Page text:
Hitting the trail separately together

That iCouple on wooded trails not a typo in the headline. We often set out on a trail separately, but we do it together. Jessi and I have similar interests in that we love being outdoors. Both of us equally have a shared focus on “getting away” whenever we can. Our hobbies don’t always match, but they do overlap and we have found our way in making the most of that.

Woman running in fieldJessi runs trails a lot. I hike trails whenever I can. She enjoys staying up late in a dark-sky area to watch the stars. I wake up early to appreciate the sights and sounds of a new day. It might sound more like an opposites attract situation. Perhaps that’s true in some ways, but it’s more accurate to say we balance things out by supporting each other.

Jessi took up running a few years ago and this year switched explicitly to running trails. She ran her first trail race in zero-degree weather. She built up her stamina in longer and longer races, including one down farm trails and past oxen. And a few weeks ago, she completed her first trail marathon, (actually her first marathon ever) running 26.2 miles through a northern Michigan recreation area.

Jessi also enjoys hiking as much as I do. But her first devotion is running, especially this year when she was training for her trail marathon. I take advantage of her need to be near a more extensive trail system by plotting out hiking excursions. I’ll head out with my Montem hiking poles, some camera gear, and sometimes our DJI Spark drone. Sure, it helps to provide exercise. But it’s mostly about the calm that comes over me as the stress of daily life gets absorbed into the trail with each step I take.

Couple with van in snowy parking lotHaving a Class B RV helps with the logistics. Our Roadtrek 190 Popular 4×4 offers us a place to sleep, eat, clean up, and relax in between runs and hikes. And its smaller size allows us to find off-the-beaten-path locations where we can reconnect, sometimes with ourselves and sometimes with each other.

Our hobbies are different, but our base interests tend to be the same. What we have found over time is that we don’t have to sacrifice, just compromise. Yes, we’re sometimes spending time apart when doing our style of outdoor activity. But we start the day together in some beautiful locations. And we end the day sharing tales of what we saw and experienced “out there.”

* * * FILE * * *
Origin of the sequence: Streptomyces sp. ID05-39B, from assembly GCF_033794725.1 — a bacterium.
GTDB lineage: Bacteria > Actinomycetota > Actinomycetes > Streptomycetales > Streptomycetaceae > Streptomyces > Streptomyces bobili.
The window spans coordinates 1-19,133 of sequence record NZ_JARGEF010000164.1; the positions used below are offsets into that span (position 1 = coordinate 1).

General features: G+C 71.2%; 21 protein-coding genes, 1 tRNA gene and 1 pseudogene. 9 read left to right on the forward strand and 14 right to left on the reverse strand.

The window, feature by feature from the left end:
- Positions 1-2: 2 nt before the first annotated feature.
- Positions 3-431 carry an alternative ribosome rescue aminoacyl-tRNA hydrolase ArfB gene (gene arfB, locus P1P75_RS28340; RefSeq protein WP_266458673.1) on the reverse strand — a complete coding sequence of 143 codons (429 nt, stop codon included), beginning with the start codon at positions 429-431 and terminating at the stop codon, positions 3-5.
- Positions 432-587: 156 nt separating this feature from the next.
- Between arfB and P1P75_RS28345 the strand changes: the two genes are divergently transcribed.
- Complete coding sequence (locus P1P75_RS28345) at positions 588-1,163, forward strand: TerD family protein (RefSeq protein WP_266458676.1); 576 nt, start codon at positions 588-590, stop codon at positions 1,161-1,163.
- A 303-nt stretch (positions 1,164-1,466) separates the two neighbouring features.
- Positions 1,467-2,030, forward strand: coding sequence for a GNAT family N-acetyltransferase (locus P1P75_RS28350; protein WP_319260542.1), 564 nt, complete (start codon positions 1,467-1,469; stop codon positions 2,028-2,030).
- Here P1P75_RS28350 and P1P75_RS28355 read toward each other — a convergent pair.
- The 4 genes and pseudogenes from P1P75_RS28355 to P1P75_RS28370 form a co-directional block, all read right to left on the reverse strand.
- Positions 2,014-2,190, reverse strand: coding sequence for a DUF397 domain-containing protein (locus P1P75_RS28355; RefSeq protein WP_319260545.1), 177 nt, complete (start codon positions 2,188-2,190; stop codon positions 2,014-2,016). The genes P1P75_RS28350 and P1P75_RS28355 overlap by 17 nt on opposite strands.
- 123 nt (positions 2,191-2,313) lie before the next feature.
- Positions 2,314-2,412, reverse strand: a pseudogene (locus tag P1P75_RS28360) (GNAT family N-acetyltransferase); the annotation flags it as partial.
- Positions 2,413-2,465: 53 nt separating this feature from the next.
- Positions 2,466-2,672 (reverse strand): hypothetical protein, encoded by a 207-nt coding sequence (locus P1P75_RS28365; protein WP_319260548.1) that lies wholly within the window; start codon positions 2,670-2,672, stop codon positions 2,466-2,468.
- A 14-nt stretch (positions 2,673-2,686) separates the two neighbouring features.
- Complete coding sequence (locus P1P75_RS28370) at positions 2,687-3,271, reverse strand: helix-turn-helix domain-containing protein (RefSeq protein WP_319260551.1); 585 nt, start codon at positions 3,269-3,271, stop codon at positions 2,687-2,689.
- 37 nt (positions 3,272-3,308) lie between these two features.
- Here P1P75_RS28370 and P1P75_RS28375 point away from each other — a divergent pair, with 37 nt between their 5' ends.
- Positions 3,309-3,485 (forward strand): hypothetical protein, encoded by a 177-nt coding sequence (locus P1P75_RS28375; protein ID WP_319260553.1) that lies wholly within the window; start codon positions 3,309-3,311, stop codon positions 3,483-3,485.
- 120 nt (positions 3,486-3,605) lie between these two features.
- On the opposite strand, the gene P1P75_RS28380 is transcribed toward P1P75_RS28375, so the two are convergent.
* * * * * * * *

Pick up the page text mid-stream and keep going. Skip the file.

We have learned some things along the way. Here are the top 5:

  1. Be flexible. That’s not just to avoid physical injury on the trail. To avoid hurt feelings, you need to talk to each other about expectations for the trip. How long of a run is Jessi doing? I need to know that so I can plan my hiking distance accordingly. I also need to know when I should be concerned for her safety if she hasn’t returned. (We have used various methods to keep track of her location on a trail, including the Find iPhone app.)
  2. Be courteous. If Jessi is staying up late to stargaze, she does her best not to wake me up once I’ve gone to bed. And in the morning, when I pop awake with the sun, I try to be quiet when starting my day so she can sleep in a little. It’s not perfect — we’re living in a 20-foot van on those weekends — but it’s good enough.
  3. Share. Talk about what you saw — the animals, the conditions of the trail, the sights and sounds. Show your pictures or videos and look at theirs. It will often prompt a memory of something you were going to tell your partner when you got back but then forgot.
  4. Be supportive. Our hobbies overlap but are different. Jessi has the advantage of enjoying running and hiking. I don’t run, and I don’t always understand her desire to. But I appreciate that desire and am supportive by finding ways to keep busy while she’s gone rather than complaining about it. And because I hike slower than she runs, if we’re sharing a trail, she’ll often end up being done before I am. She finds ways to keep busy until I return rather than expecting me to be sitting and waiting for her.
  5. Never share your receipts. OK, this one is kind of an inside joke, so let me explain. Running is an expensive “free” hobby. The shoes, the clothes, the race entry fees — it all adds up. But so is hiking, another “free” hobby that I find more enjoyable because I have the right shoes and hiking poles. Plus the cameras and gear I need to shoot the pictures and videos I want to capture aren’t cheap. So Jessi doesn’t gripe when another box shows up from Amazon. And I don’t complain when another package shows up from Skirt Sports. (If you want some Skirt Sports gear, Jessi is an ambassador. There is more information and a discount code available on our Resources page.) We may start to question the expense, but a quick comparison of who got the latest package usually shuts that conversation down quickly. And even though it may sound like a problem, it’s just friendly razzing that we never take too seriously.

What about you and your significant other? Do you have hobbies that aren’t the same but overlap somehow? Have you found a way to enjoy your hobbies together? We’d like to hear what you’ve learned about hitting your trails separately together. Or are you struggling to figure out how to have your interests complement one another? Let us know — we might have some ideas on how to navigate that terrain, as well.

Profile of hiker with mountains

Female runner crossing finish line

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